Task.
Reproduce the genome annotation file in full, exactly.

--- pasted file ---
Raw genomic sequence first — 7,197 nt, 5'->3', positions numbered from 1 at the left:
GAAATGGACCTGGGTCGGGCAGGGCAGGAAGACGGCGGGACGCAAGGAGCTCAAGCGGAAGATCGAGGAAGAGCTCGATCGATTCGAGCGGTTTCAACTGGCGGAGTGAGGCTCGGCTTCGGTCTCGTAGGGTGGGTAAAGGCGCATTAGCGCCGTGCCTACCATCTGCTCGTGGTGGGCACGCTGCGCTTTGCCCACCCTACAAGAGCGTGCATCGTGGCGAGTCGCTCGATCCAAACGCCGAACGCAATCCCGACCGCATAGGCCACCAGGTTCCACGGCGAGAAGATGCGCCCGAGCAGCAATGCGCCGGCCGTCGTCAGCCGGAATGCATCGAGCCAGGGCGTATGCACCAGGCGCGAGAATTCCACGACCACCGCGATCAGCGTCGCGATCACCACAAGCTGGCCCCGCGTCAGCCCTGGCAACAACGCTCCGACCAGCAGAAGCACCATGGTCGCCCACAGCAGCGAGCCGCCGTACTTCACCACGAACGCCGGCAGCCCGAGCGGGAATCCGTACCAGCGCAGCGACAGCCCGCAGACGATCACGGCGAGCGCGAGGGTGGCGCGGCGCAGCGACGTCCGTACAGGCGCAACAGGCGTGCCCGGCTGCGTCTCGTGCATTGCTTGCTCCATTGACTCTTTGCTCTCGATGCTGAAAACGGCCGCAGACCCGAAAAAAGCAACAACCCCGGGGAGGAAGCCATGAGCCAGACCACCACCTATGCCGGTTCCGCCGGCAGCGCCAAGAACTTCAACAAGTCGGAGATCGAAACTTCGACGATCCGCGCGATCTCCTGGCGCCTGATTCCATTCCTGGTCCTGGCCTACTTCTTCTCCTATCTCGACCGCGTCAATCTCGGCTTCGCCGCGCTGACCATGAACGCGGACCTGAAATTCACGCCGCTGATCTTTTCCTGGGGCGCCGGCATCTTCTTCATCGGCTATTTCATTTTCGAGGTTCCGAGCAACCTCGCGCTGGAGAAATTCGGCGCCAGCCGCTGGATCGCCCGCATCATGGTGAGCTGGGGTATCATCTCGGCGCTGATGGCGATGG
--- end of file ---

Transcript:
Raw genomic sequence first — 7,197 nt, 5'->3', positions numbered from 1 at the left:
GAAATGGACCTGGGTCGGGCAGGGCAGGAAGACGGCGGGACGCAAGGAGCTCAAGCGGAAGATCGAGGAAGAGCTCGATCGATTCGAGCGGTTTCAACTGGCGGAGTGAGGCTCGGCTTCGGTCTCGTAGGGTGGGTAAAGGCGCATTAGCGCCGTGCCTACCATCTGCTCGTGGTGGGCACGCTGCGCTTTGCCCACCCTACAAGAGCGTGCATCGTGGCGAGTCGCTCGATCCAAACGCCGAACGCAATCCCGACCGCATAGGCCACCAGGTTCCACGGCGAGAAGATGCGCCCGAGCAGCAATGCGCCGGCCGTCGTCAGCCGGAATGCATCGAGCCAGGGCGTATGCACCAGGCGCGAGAATTCCACGACCACCGCGATCAGCGTCGCGATCACCACAAGCTGGCCCCGCGTCAGCCCTGGCAACAACGCTCCGACCAGCAGAAGCACCATGGTCGCCCACAGCAGCGAGCCGCCGTACTTCACCACGAACGCCGGCAGCCCGAGCGGGAATCCGTACCAGCGCAGCGACAGCCCGCAGACGATCACGGCGAGCGCGAGGGTGGCGCGGCGCAGCGACGTCCGTACAGGCGCAACAGGCGTGCCCGGCTGCGTCTCGTGCATTGCTTGCTCCATTGACTCTTTGCTCTCGATGCTGAAAACGGCCGCAGACCCGAAAAAAGCAACAACCCCGGGGAGGAAGCCATGAGCCAGACCACCACCTATGCCGGTTCCGCCGGCAGCGCCAAGAACTTCAACAAGTCGGAGATCGAAACTTCGACGATCCGCGCGATCTCCTGGCGCCTGATTCCATTCCTGGTCCTGGCCTACTTCTTCTCCTATCTCGACCGCGTCAATCTCGGCTTCGCCGCGCTGACCATGAACGCGGACCTGAAATTCACGCCGCTGATCTTTTCCTGGGGCGCCGGCATCTTCTTCATCGGCTATTTCATTTTCGAGGTTCCGAGCAACCTCGCGCTGGAGAAATTCGGCGCCAGCCGCTGGATCGCCCGCATCATGGTGAGCTGGGGTATCATCTCGGCGCTGATGGCGATGG